I hate salad. I always have. Not salad itself, just the thought of having to eat it. At some point in my middle age, my asthma was getting worse, and I couldn’t control my weight. This was especially hard for me because I used to be an athlete and a classically-trained singer/performer, so lugging around a lot of fat and having trouble breathing while doing it was no fun at all. I made the decision 5 months ago to substitute the “big salad” for my lunch, and in that time, I’ve lost about 15 pounds and started swimming again.

    Here’s what I do: I alternate the base of my salad between leafy greens and whole grains. I always add 3 additional vegetables and often a piece of fruit – gleaned from various sources around the web for their nutritional value and their appeal to my taste buds. If the base is leafy greens, I always make sure at least one of the vegetables is not green, whereas if the base is whole grains, I always make sure that at least one of the vegetables IS green. If eating leafy greens, I add about 1-2 oz of protein, in the form of nuts, hemp seeds, canned fish, occasionally meat, hardboiled egg, etc. If eating whole grains, I skip the protein (this was trial-and-error – I found that adding the protein made the whole thing a little too heavy). I go easy on the dressing – leafy greens get treated with a little regular salad dressing (less than an ounce, a drizzle, really), and whole grains get 1 tablespoon of EVOO and 2 tbs of balsamic vinegar. If the fruit I’ve added is a citrus (orange or grapefruit), I only add the EVOO and skip the vinegar.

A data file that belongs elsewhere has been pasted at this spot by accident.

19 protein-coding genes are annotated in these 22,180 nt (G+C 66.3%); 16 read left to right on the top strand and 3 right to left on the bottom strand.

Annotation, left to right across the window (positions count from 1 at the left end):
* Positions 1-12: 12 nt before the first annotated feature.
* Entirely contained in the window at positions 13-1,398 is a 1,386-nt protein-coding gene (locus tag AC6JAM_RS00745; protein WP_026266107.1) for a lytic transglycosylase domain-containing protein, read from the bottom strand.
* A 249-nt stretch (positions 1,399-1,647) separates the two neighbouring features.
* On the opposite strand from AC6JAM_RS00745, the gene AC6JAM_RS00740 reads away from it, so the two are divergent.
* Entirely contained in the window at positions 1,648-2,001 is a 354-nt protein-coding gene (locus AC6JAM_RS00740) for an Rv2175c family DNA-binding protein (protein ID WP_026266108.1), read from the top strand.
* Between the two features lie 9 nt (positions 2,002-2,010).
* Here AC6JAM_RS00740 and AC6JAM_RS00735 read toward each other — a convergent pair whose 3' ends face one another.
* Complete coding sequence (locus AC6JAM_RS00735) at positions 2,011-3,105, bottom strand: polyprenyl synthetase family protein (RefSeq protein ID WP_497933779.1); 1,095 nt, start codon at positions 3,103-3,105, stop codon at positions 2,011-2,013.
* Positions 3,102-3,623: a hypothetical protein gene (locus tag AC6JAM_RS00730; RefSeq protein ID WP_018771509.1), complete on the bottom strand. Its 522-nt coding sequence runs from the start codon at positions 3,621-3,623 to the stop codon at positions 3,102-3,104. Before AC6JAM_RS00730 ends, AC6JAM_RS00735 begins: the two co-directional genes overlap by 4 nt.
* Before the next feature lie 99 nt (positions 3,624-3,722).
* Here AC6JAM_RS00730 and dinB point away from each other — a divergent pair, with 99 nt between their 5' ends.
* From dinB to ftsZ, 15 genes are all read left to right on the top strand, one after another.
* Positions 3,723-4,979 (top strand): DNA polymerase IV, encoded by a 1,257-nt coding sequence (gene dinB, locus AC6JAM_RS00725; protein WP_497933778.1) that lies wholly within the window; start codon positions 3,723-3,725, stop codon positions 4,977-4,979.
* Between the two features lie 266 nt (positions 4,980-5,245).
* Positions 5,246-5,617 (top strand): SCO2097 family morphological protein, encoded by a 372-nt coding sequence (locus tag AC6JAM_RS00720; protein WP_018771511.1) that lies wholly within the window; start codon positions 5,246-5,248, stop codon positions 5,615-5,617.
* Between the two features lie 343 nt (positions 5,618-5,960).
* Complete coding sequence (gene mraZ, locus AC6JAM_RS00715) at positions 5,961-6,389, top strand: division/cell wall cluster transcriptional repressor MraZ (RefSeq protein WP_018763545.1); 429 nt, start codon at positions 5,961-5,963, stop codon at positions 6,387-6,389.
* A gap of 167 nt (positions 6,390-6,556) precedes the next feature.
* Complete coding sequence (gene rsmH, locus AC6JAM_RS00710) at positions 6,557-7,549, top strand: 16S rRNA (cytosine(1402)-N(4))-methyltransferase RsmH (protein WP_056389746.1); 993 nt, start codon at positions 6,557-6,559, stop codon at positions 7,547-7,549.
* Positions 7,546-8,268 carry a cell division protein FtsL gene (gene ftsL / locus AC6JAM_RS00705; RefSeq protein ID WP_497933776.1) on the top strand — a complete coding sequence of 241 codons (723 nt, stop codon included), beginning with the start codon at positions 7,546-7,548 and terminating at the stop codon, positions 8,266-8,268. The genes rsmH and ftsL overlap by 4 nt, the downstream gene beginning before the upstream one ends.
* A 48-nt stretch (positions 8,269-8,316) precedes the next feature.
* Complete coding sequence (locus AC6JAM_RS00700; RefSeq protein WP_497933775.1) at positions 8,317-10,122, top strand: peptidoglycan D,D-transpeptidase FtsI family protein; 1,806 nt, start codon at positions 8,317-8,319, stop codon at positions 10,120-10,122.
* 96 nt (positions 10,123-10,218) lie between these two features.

I hate eating the salad, especially since that’s the meal I bring with me to work. But I also know, from trial-and-error, that the salad will make me feel great the next morning. I’m able to stick to it because of that, and because during the rest of the day, I don’t deny myself ANYTHING. I can eat what I want for breakfast and for dinner – chewing my way through a huge whole grain salad is accompanied by the knowledge that I can reward myself with a good dinner later on. I even eat dessert. I also “rotate” my whole grains among my breakfast foods (I heat it up with some soy milk and eat it like oatmeal).

    I’m a lot healthier now – not completely healthy, mind you, but better. My clothes fit again, and I don’t struggle as much walking uphill. It was a change I could live with and that I could make permanent. I often dislike eating my salads and look on with envy at my younger, thinner co-workers enjoying their burgers and fries, but I also know that I can have that burger and those fries another time. Right now, at lunch, it’s salad. Yay me!